In the past month I had two items occur that raised my phishing alert.
Phishing is a form of social engineering. Crooks frequently take advantage of the fact that people (1) like to be helpful and (2) make assumptions when someone calls or emails them and seems to be in authority. Then the crooks ask for information including passwords, social security numbers, phone numbers, you name it. The purpose of asking for this information is to gain access to company networks, personal accounts, get enough information to steal identities, you name it.
An ok email
The first item came through email. It said it was from a website for which I had written a blog post, asking me to update my information, including changing a password. The email did not come from the actual website. I emailed the people I knew from the site and they confirmed, yes, in fact the email had come from them. They also noted I had made a wise decision, checking first. So I checked, everything was ok, and I completed the form. All it took was a quick email to the person I knew from the site and waiting for a response. Maybe a minute of my time.
An attempt to steal my information and my money
The second came through my cell phone. The person on the other end of the call claimed to be from a credit card company with whom I have a card. He said he was calling to update my information with that particular company. At first I had the usual human urge to respond, but then I stopped myself and said, I don’t provide that information over the phone and I hung up.
That night I checked in with the credit card company in question. Sure enough, they hadn’t called me. The company thanked me for letting them know, asked for the phone number from which the call came, and told me they would research the issue.
No doubt the individual calling, once he got me to start giving information, would have pushed me along in an effort to get as much information as he could, including my social security number. Whatever information I gave him would have gone a long way to helping him steal from me and the credit card company.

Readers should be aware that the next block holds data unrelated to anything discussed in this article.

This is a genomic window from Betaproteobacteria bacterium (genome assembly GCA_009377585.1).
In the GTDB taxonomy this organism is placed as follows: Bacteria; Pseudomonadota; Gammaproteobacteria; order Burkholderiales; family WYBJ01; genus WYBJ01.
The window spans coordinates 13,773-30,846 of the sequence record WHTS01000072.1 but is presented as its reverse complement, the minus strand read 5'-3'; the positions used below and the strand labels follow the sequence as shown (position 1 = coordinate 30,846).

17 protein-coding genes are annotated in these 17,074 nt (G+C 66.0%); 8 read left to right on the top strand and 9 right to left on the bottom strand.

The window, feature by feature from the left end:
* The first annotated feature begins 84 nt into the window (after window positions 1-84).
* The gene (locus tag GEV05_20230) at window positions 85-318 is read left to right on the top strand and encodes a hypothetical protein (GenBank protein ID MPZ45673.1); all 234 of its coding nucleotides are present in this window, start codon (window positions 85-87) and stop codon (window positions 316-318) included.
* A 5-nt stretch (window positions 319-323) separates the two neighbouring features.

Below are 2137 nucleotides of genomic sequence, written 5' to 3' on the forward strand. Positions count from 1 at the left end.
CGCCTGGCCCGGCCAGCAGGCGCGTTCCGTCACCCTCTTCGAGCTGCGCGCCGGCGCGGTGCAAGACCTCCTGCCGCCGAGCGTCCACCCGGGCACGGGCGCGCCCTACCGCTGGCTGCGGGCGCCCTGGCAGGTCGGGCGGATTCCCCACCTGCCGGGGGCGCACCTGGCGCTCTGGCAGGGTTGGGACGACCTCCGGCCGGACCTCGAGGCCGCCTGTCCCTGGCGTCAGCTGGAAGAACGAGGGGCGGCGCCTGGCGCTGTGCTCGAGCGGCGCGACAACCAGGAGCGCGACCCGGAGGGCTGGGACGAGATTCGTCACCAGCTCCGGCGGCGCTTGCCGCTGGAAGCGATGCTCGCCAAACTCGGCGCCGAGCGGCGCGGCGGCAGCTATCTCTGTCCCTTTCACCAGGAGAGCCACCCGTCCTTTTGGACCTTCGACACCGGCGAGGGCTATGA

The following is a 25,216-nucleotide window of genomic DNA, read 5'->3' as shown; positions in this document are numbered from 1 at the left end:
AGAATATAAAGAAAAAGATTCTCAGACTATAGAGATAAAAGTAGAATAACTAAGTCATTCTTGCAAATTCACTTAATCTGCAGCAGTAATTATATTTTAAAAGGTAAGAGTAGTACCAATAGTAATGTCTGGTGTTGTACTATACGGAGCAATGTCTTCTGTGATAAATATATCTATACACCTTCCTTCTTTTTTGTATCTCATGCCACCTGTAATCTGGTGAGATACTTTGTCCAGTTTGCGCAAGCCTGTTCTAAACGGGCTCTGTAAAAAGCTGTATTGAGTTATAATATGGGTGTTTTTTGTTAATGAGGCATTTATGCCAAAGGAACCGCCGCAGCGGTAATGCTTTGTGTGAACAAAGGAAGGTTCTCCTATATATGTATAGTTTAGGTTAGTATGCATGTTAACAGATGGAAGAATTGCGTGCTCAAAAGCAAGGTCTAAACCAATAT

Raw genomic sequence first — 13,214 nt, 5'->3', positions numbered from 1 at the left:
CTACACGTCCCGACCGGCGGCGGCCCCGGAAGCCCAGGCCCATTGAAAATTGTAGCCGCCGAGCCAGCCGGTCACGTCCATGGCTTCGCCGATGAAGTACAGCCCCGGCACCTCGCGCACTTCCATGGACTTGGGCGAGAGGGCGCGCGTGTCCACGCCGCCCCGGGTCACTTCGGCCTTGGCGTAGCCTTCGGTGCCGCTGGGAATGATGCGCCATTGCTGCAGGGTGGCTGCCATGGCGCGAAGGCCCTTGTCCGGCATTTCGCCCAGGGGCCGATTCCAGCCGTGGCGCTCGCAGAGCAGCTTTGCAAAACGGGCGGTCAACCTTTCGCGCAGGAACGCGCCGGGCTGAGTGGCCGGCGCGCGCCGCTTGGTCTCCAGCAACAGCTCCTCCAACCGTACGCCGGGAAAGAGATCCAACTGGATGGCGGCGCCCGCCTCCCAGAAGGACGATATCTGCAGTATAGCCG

Most likely the scammer got my information from the Epsilon security breech that occurred back in April. That breech provided crooks all the information they needed for phishing efforts. I imagine the scammers decided to hold off for a few months, waiting for the news to die down. Well, it has and people aren’t going to be on high alert any more. They should be though. During the time I was on the phone I could hear other people talking in the background. This means that the scammers have set up a whole call center and are working the phones trying to get your information. And this is just one group. No doubt there are many more.
It never hurts to check before you provide information to anyone. If someone else initiates a call or an email, always check with the site or company before you provide that information. And make 100% sure that you communicate with the correct person, site or company. In other words, don’t just click on a link in the email or call back a number provided by the person calling. Make sure you go through official channels.
It doesn’t take very long to make sure you are communicating with a legitimate organization. On the other hand, the ramifications of giving out information to crooks can be extremely serious. Your credit can be destroyed and/or your identify stolen. Preventing this from occurring is certainly worth a few minutes of your time. And if you don’t want to take the time to confirm that the company contacting you is legitimate, just don’t answer the questions at all.